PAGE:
That's my prediction for the demise of human civilisation, possibly the extinction of humans altogether. It won't be climate change per se, it will be fighting over the diminishing resources due to climate change.

Even if we survive a couple of degrees warming, that creates much more evaporation, it's within the realm of possibility we could spark an ice age due to warming if snow-falls reflect sunlight and a few mild summers mean lower than expected melting. Counter-intuitive, sure, but nobody knows how increased evaporation is going to play out. And that ends in famines, wars and nukes too to my thinking.

I'm going to be long dead but our grandkids are going to have interesting lives.
 
2021-07-22 8:25:14 AM  

fragMasterFlash: We are, thankfully, not yet at wet bulb conditions of high heat + high humidity such that even healthy humans cannot cool themselves down by sweating enough to stay alive. Are we getting closer? Considering 4x as many people died during recent heat waves as would during typical summer conditions it seems that mother nature is done giving our species a hall pass for its damage to earth's climate. Anyway, let's not be sad about that when we can celebrate billionaires launching themselves on joyrides to the edge of space.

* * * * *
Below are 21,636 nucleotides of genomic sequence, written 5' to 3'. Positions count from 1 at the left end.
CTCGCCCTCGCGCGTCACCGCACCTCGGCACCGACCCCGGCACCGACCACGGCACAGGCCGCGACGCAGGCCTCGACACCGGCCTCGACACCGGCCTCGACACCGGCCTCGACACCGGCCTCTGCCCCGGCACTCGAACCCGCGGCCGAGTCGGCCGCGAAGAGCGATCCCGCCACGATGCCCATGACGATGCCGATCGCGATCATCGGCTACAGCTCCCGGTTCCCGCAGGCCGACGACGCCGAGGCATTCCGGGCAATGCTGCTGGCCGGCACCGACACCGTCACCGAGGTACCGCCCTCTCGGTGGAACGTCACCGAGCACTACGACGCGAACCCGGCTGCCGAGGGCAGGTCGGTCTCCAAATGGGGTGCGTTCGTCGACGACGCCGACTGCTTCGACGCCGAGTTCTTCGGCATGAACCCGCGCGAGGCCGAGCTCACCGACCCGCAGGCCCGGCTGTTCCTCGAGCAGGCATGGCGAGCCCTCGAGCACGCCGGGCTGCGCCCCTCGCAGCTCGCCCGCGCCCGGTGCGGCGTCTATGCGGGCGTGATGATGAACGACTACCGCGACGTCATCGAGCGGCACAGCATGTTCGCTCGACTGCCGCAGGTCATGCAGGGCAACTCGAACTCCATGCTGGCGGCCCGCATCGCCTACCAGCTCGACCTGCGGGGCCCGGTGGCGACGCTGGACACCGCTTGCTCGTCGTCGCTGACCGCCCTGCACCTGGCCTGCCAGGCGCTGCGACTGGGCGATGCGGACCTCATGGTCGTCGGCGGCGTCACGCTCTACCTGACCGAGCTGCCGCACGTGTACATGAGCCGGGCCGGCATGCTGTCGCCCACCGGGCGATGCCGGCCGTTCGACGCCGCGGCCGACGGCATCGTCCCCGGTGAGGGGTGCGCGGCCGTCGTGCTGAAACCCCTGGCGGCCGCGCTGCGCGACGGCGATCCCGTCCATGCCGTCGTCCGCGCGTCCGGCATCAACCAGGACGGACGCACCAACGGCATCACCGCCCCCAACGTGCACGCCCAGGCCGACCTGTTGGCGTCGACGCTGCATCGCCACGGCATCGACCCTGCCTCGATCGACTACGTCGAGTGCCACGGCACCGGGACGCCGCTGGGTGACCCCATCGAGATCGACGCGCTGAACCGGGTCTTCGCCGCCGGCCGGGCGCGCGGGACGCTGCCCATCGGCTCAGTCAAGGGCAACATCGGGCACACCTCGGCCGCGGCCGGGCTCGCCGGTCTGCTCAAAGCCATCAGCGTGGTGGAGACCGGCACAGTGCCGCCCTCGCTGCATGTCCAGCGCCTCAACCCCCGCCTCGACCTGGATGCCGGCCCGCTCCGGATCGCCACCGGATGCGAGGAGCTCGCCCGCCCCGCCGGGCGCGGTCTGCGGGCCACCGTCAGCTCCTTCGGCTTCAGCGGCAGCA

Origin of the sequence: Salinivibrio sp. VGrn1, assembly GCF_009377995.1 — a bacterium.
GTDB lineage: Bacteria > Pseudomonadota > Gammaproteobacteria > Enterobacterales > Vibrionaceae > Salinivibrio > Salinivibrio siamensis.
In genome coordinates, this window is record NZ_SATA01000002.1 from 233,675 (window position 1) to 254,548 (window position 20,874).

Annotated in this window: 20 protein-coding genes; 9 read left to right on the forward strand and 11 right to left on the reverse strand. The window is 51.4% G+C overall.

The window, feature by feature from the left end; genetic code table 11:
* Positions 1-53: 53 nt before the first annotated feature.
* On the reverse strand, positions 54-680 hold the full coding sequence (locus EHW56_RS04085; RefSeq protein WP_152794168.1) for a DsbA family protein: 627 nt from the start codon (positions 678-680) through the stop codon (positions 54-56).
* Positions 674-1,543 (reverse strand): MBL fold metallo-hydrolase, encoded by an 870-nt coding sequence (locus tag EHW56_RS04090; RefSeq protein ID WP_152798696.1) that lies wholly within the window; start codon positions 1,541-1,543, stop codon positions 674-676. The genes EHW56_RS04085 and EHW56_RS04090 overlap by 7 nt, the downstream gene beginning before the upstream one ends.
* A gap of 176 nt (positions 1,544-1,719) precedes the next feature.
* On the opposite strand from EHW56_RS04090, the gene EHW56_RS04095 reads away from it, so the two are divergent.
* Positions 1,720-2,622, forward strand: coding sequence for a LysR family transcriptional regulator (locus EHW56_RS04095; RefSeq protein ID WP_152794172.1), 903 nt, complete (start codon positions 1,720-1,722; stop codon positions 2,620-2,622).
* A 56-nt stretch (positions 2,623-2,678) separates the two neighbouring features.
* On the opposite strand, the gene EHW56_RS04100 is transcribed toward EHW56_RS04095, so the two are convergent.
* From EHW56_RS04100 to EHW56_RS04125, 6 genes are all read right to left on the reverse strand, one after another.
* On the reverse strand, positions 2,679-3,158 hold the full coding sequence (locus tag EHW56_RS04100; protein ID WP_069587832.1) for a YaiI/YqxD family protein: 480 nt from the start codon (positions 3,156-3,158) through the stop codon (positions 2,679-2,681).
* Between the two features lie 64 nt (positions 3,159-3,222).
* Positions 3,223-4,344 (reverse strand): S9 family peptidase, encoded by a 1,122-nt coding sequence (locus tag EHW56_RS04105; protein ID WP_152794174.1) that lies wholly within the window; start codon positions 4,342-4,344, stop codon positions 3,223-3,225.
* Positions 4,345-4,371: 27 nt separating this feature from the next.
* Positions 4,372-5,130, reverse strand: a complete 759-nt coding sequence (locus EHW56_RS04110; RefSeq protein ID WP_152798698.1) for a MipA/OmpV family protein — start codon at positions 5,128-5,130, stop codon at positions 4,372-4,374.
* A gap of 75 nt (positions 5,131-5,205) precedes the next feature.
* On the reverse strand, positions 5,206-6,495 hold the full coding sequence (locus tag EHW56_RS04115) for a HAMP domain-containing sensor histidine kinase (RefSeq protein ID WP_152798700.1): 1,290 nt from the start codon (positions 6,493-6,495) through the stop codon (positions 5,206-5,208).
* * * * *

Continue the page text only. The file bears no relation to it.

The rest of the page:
In his defense, that's because the Texas current sales. Luckily, I've been told by the governor that it's fixed and that will never happen again.
 
2021-07-22 8:30:38 AM  
Ugh.

It's not US moron. It's the plants and the animals and the farking algae and everything else that means there CAN be an US.

Yes, some of us -those who can afford it- will be just fine for a while in a hotter/dryer/stormier planet.  OUR FOOD WILL NOT.
 
2021-07-22 8:34:44 AM  
Um, this isn't about your comfort level if it's 2º warmer in your house; it's about algae blooms and fishkills and massive floods and tripling the amount of CO2 within about five years because it's been liberated from the permafrost. It's about the sudden deaths of entire species, and changed migratory patterns, and predatory animals suddenly moving into different habitats. It's not about getting a ceiling fan installed; it's about dealing with hundreds of thousands of people suddenly displaced by famine and floods.